As we told you last week, Gulf County commissioners are the latest group faced with finding a way to run their county's jail.
Sheriff Dalton Upchurch told commissioners he was finished with the dilapidated facility as of January 1st.
Commissioners are now exploring their options.
As of January 1st, the leaking pipes and crumbling walls at the county jail will no longer be Gulf County Sheriff Dalton Upchurch's problem.
He's handing the jail over to the Gulf County Commission.
"My requirement is to provide law enforcement to this county, that's my constitutional requirement,” Sheriff Upchurch said. “I've been telling them since February 2005 that their jail is impacting the law enforcement services. I will not take law enforcement money and use it in corrections! Those are two entirely separate budgets."
Upchurch is working with commissioners to make a smooth transition. "The jail needs repair, the jail needs funding and somebody has to do it," he says.
However, the board is facing some serious staffing and funding challenges.
Commissioners say they'll have to borrow about $250,000 dollars to bring the dilapidated building up to code.
After this year's property tax breaks, Gulf County Commission Chairman Carmen McLemore says the county has had to cut the budget to the bone.
Despite that, he says he's confident team work will make the change over run smoothly. "By us working with the sheriff and his cooperation and his attitude, we can do this and we're moving forward," he says.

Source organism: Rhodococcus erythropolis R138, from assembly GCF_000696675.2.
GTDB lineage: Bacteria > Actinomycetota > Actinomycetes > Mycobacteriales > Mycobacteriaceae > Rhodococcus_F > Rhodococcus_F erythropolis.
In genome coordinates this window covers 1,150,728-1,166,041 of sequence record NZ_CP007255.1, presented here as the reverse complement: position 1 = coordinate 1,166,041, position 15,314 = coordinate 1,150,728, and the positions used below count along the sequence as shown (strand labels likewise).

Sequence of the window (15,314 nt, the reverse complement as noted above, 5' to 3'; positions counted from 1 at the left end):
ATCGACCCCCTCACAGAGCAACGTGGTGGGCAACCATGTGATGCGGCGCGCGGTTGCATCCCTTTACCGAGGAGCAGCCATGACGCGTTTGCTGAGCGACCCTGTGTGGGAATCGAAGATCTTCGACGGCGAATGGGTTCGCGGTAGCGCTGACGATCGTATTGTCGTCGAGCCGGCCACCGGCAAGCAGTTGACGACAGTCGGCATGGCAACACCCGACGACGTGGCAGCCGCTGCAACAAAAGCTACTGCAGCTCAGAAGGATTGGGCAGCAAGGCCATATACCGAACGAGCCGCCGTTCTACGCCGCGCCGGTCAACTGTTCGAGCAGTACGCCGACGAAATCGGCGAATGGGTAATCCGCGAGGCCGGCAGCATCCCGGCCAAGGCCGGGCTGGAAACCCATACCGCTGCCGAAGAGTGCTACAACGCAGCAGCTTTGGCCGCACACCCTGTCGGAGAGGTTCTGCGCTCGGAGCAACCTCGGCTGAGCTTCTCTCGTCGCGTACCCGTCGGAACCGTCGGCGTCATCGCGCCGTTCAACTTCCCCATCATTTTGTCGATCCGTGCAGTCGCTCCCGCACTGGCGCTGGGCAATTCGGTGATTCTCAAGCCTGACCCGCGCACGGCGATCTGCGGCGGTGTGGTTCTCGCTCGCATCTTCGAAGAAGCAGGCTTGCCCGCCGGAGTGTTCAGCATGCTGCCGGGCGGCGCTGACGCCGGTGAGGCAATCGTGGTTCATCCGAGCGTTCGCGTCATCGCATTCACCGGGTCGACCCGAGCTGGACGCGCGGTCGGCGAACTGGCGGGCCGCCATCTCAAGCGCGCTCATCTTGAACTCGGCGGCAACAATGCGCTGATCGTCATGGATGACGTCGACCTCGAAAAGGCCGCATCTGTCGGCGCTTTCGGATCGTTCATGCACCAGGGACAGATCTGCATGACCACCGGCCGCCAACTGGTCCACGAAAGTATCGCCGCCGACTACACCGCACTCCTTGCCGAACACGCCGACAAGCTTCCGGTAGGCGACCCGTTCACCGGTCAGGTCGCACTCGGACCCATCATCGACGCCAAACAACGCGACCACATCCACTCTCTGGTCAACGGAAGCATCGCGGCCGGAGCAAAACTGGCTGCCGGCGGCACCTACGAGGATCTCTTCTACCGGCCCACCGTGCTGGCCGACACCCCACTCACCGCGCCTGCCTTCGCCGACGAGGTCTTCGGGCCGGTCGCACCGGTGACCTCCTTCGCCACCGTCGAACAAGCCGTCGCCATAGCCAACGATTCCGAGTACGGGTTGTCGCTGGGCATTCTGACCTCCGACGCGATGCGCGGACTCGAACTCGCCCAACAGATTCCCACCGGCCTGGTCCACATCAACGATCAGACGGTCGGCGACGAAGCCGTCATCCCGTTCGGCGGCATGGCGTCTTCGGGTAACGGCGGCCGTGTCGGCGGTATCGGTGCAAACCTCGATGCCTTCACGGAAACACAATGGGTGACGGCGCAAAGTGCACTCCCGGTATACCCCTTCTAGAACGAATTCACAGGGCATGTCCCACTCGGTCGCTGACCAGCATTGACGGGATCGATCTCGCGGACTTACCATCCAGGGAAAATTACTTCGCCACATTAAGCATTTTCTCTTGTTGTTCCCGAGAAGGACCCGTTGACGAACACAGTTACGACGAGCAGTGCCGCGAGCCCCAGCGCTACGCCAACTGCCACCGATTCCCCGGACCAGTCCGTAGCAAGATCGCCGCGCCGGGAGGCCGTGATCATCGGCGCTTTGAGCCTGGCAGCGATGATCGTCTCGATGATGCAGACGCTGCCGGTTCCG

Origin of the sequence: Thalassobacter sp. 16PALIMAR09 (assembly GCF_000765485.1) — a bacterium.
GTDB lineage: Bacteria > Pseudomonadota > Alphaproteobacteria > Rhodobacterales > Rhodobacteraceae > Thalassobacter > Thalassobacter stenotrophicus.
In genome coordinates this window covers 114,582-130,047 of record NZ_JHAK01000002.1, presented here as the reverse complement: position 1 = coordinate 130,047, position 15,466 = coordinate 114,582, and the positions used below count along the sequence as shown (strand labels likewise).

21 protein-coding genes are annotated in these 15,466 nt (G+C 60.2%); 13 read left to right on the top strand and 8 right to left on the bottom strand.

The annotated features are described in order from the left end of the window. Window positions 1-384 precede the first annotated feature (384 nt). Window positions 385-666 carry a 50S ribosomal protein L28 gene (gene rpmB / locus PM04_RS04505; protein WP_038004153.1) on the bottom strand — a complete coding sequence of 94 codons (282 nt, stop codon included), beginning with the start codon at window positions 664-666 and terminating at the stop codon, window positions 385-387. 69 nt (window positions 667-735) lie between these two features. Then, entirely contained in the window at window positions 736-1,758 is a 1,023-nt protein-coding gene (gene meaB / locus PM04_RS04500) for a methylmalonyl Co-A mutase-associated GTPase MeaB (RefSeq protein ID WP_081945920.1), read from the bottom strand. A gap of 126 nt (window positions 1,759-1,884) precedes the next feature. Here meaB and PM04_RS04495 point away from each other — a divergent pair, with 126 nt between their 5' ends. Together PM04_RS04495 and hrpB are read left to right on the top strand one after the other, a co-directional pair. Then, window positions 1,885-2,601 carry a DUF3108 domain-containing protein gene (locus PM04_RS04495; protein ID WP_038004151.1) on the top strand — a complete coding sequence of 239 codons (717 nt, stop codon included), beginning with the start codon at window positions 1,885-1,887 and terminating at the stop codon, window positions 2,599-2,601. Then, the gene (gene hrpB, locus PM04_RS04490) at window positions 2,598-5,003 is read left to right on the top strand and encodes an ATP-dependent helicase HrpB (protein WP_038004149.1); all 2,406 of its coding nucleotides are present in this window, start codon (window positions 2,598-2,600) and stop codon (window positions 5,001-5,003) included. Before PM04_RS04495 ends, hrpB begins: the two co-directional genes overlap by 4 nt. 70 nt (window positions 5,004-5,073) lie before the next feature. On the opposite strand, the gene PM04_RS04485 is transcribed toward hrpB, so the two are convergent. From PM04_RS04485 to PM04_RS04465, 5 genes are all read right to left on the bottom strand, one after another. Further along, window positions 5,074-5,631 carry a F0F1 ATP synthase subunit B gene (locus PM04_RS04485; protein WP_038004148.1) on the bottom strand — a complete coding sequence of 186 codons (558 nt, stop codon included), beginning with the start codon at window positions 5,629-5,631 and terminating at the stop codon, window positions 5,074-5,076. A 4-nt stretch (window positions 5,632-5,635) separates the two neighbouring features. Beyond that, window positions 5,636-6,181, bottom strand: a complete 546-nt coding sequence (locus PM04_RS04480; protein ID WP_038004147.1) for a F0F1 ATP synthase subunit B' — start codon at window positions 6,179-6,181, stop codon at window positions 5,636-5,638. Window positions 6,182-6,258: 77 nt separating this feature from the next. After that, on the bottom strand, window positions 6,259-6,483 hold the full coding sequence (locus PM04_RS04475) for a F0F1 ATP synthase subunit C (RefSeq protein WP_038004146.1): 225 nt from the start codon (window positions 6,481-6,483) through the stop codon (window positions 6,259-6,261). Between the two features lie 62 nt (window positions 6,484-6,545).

Not all the commissioners share McLemore’s positive attitude about the situation.
Some don't appreciate Sheriff Upchurch's timing, giving them the jail just three months into the new budget year.
Gulf County Commissioner Nathan Peters Jr. said, "The sheriff should not be giving the Board of County Commission back the jail in the middle of the year. The best way to do it is to give us the jail back around [the] budget session so we can plan for this."
Regardless of Peters' feelings, he and the other commissioners will take over the jail on January 1st.
Commissioners have decided not to contract with a private firm, like Corrections Corporation of America, to operate the jail.
They named Yevette Farmer as the new jail administrator.
Farmer is currently a captain with the sheriff's office and has been in the department for 16-years.
CCA officials attended Tuesday’s meeting and offered to house inmates at other CCA facilities if necessary.